Hands down these are our favourite biscuits. Or, should that be biscotti since we generally buy them in Italy, made from almonds or pistachios, either as batons or more usually crescents. I’ve also seen way larger versions, tipped in chocolate, in Germany where they’re called Mandelhörnchen.

These satisfy my desire for something made with almonds, that’s dairy and gluten-free, and allows me to use up any egg whites lolling around in the fridge. Yes, I know I could freeze them but this is way more exciting. I also keep handy blocks of home-made marzipan in the freezer, as you do!

I’m not sure why I’ve never attempted to recreate these nutty crescents before, especially considering how easy they were to make. In any event, the texture was spot on: crispy on the outside with added crunch from the sliced almonds, with a soft and dreamy, chewy marzipan-like interior.

As I said, these were very easy to make, all you need is some some raw marzipan and the rest of the ingredients are easily thrown together.  You can, of course, use shop-bought marzipan but I recommend making your own (recipe below)  – cheaper and it tastes so much better!

Ingredients (makes 12 crescents)

  • 250g (8 oz) homemade or shop bought marzipan, chopped into small chunks
  • 120g (1 cup) blanched finely ground almonds
  • 125g (1 cup) icing (powdered) sugar, plus more for dredging
  • 1 egg white (approx. 40g)
  • pinch sea salt
  • 2 tsp freshly squeezed  organic lemon juice
  • 1 egg white (approx. 40g) for brushing
  • 110g (1 cup) sliced blanched almonds

Method

1. Pre-heat the oven to 170C (150C fan)/(325F/300F) gas 3½. In a food processor, grind the almonds to a flour, then add the sifted icing sugar, salt, lemon juice, marzipan, and egg white. Process in bursts until the mixture comes together in a thick and tacky, but not overly sticky, dough.

2. If it’s too sticky add a little more ground almonds and/or sugar to it. Wrap the dough in cling film (plastic wrap) and chill for at least 30 minutes (Note: this paste can be made days in advance).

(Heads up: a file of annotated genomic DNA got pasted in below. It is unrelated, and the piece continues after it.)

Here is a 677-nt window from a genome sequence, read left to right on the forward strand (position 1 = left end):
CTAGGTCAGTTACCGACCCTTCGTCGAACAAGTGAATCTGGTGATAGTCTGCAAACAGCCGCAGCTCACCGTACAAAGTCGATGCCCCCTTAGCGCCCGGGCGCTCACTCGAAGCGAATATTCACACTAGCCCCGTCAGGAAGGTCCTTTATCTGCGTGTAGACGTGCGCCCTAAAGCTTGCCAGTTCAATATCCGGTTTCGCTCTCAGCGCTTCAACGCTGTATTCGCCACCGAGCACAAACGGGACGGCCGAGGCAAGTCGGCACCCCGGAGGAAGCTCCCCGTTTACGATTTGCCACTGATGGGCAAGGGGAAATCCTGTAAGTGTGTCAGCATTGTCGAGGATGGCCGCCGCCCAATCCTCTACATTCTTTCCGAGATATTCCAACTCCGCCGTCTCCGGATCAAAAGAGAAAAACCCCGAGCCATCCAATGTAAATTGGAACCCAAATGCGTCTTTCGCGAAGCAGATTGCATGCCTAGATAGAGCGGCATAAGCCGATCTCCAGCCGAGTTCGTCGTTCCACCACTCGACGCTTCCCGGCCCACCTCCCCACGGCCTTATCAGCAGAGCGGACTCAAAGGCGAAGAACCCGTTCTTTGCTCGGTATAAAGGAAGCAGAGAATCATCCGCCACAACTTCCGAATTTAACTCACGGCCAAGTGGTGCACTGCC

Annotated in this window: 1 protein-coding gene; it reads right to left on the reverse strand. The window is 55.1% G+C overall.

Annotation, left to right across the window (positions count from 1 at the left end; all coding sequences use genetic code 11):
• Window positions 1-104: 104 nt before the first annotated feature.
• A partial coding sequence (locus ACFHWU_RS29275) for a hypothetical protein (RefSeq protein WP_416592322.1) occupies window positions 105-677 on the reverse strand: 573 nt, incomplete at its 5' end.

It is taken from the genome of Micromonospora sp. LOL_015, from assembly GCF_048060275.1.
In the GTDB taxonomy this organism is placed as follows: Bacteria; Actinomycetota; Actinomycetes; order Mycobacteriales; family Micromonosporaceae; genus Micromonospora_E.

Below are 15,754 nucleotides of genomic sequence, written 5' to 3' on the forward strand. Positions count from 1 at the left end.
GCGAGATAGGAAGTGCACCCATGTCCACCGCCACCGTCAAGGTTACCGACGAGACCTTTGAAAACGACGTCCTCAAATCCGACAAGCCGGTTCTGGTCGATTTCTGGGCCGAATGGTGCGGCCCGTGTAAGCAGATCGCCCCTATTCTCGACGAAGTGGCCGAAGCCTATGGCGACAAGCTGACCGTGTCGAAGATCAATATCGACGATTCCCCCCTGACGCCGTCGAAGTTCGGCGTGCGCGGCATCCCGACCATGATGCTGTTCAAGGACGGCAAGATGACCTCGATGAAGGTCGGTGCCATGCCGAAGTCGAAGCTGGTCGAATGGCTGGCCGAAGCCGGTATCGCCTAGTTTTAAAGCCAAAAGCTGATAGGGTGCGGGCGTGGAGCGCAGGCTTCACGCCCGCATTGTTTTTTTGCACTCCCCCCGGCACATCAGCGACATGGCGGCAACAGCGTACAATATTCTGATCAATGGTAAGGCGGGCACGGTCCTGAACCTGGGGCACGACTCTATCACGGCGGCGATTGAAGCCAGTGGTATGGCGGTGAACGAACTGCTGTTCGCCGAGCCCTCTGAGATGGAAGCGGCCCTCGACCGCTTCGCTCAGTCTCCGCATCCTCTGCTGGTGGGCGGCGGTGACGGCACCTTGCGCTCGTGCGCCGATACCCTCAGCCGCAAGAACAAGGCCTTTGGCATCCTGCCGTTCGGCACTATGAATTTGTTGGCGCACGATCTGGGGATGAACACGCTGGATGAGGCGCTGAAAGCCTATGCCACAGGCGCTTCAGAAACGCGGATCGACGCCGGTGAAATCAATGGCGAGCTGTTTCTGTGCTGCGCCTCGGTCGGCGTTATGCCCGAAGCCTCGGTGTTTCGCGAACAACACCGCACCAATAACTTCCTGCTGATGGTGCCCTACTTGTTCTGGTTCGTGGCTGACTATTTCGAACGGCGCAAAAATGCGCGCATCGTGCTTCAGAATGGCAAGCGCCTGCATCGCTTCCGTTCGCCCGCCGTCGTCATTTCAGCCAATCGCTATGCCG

3. When you’re ready to make the biscotti, break the dough off into pieces and roll them into golf-ball sized balls. Then roll each ball into a small log, tapering it off so each end is a little thinner. Or, for ease, just roll into short batons.

4. Use a pastry brush to brush egg white all over the dough.

5. Roll each biscotti into the slivered almonds. They don’t have to be completely coated. Now bend each into the shape of a crescent and place them on a lined cookie sheet leaving space in between, or just leave as batons.

6. Bake the marzipan almond horns/batons on the middle shelf for 10-15 minutes or until the tips are just starting to turn golden. Remove and let them cool completely before dredging in more icing sugar.

7. In theory these will last a week in airtight storage, in practice they disappear in nano seconds.

8. You can further embellish them with chocolate, in which case don’t dredge with icing sugar. Instead dip the ends or one half into melted chocolate (dark) or ganache. Place the biscotti back on the baking sheet or other surface to let the chocolate harden.

Homemade Marzipan

  • 180g (1 1/2 cups) blanched ground almonds
  • 190g (1 1/2 cups) icing (powdered) sugar
  • 1 tsp pure almond extract
  • 1 egg white (approx. 40g)

1. Place the almond flour and powdered sugar in a food processor and pulse until combined and any lumps are broken up. Add the almond extract and pulse to combine.

2. Add the egg white and process until a thick dough is formed. If the mass is still too wet and sticky, add more powdered sugar and ground almonds. Remember: it will become firmer after it’s been refrigerated.

3. Turn the almond marzipan out onto a work surface and knead it a few times. Form it into a log, wrap it up in cling film (plastic wrap) and refrigerate.

4. It will keep for at least a month in the refrigerator or up to 6 months in the freezer. Bring to room temperature before using it in any recipe.

5. Makes approx 400g marzipan/almond paste (approx 14oz).

One from the vaults: I’d like to be able to tell you…………..

This is rather more recent from June 2017 and it explains when and how I first started to cook.